Some very interesting pieces of information on Pakistan's nuclear programme have come to light after India's air strikes at Balakot last month. According to satellite images obtained by some news outlets, India's air strikes could have precipitated a big accident at Pakistan's nuclear weapon armoury and missile launch centres. Ordinarily, such events are kept top secret and the only way to have any credible information on them is satellite imagery. 

But there is no gainsaying that the terrorism sponsored by Pakistan is a cause of grave concern for its neighbours, and its atomic programme is a threat to the entire world, particularly because of the doubt over the Pakistan government's control over the country's nuclear arsenal. During the US presidential elections, Democrat candidate Hillary Clinton had expressed fear that Pakistan's nuclear weapons could well pass on to the jihadis, which would have a catastrophic effect. 

The New York Times had cited a 50-minute audio clip from a hacked computer of the Democrats. In that audio, the former US secretary of state is believed to have indicated that Pakistan has been accumulating tactical atomic weapons at a fast pace in view of its tensions with India. She feared that Pakistan could see a regime change with jihadis taking over the control of the government and the world may have to end up fighting fidayeens (suicide bombers) armed with nuclear weapons.

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This is indeed a real threat. The US is afraid that Pakistan's nuclear weapons may fall in the hands of terrorists. This was a major point of debate during the US presidential polls. Republican candidate Donald Trump echoed Clinton's fears too. He said that if Pakistan becomes unstable, the US should move to snatch Pakistan's nuclear weapons from it. Trump said that India should also be made a part of this plan. Apart from Clinton and Trump, many other US leaders have expressed discomfort with Pakistan's atomic programme.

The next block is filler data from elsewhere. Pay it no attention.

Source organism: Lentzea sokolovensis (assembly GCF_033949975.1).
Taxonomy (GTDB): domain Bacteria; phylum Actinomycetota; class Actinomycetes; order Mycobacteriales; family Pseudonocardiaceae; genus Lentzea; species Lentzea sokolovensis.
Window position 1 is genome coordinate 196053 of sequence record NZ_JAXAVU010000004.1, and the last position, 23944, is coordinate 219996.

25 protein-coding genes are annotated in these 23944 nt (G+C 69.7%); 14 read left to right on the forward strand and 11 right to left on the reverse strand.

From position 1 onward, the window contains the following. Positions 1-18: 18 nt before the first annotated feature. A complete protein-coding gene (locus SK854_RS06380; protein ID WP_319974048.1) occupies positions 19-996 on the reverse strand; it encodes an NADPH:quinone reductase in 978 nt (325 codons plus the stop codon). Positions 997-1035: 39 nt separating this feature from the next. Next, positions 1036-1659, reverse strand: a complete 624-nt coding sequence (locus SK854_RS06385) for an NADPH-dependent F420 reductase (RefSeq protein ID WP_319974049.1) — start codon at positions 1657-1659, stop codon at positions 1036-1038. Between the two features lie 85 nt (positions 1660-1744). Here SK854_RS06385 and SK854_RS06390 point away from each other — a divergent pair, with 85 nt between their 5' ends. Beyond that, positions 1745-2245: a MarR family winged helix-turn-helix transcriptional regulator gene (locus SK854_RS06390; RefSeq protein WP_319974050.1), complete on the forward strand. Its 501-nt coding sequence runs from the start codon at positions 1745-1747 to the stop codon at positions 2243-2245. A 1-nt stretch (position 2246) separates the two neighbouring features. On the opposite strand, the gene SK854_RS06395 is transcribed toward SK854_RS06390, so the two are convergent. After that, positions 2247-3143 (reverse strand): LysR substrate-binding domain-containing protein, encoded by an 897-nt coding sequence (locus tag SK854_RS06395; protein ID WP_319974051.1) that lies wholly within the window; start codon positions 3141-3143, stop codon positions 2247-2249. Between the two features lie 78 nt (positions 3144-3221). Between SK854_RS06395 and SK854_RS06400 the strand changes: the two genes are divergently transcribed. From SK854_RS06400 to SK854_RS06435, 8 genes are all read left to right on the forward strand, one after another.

What's even more concerning is that Pakistan had threatened to use its nukes on several occasions. But more than its possible 'first use', the weapons falling in the hands of terrorists will be giving world leaders sleepless nights. The problem is that Pakistan had ended up with a stock of deadly nuclear weapons but have no arrangement in place to secure them and prevent their reckless use. That is the reason Pakistan is said to be sitting on a nuclear time bomb that can go off anytime, pushing the whole world towards a nuclear apocalypse. 

Pakistan is not just a nuclear power, it has a sophisticated fighter jet like the US-origin F-16 and a missile like Hatf-5. With the help of these carriers, Pakistan can drop a nuclear bomb as far as 2,500 km away. Given the sway of terrorists in Pakistan, it is being debated whether the US should take control over Pakistan's nuclear armoury so that in case of an emergency, the nukes don't pass into wrong hands. The US has never confirmed this plan, which has been termed as 'Snatch and Grab', but has never denied it either. 

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The world is anxious because one the one hand, Pakistan's nuclear weapons are getting increasingly unsecured, and on the other, the stock is rising. The Pakistani foreign secretary said in the US that the country has developed small atomic arms to deal with India's 'Cold Start' doctrine and a possible attack. Only a day after that comment, it was published in the nuclear notebook of the 'Bulletin of Atomic Scientists' that Pakistan has 110-130 nuclear weapons. It had 90-110 nuclear weapons in 2011. 

Alarmingly, the report said that at this rate, Pakistan will become the fifth biggest nuclear power by 2025. The nuclear notebook is the biggest source of information for Pakistan's nuclear weapons programme. At the moment Pakistan is only behind the US, Russia, France, the UK and China in terms of the number of nuclear weapons, but it has more such weapons than India.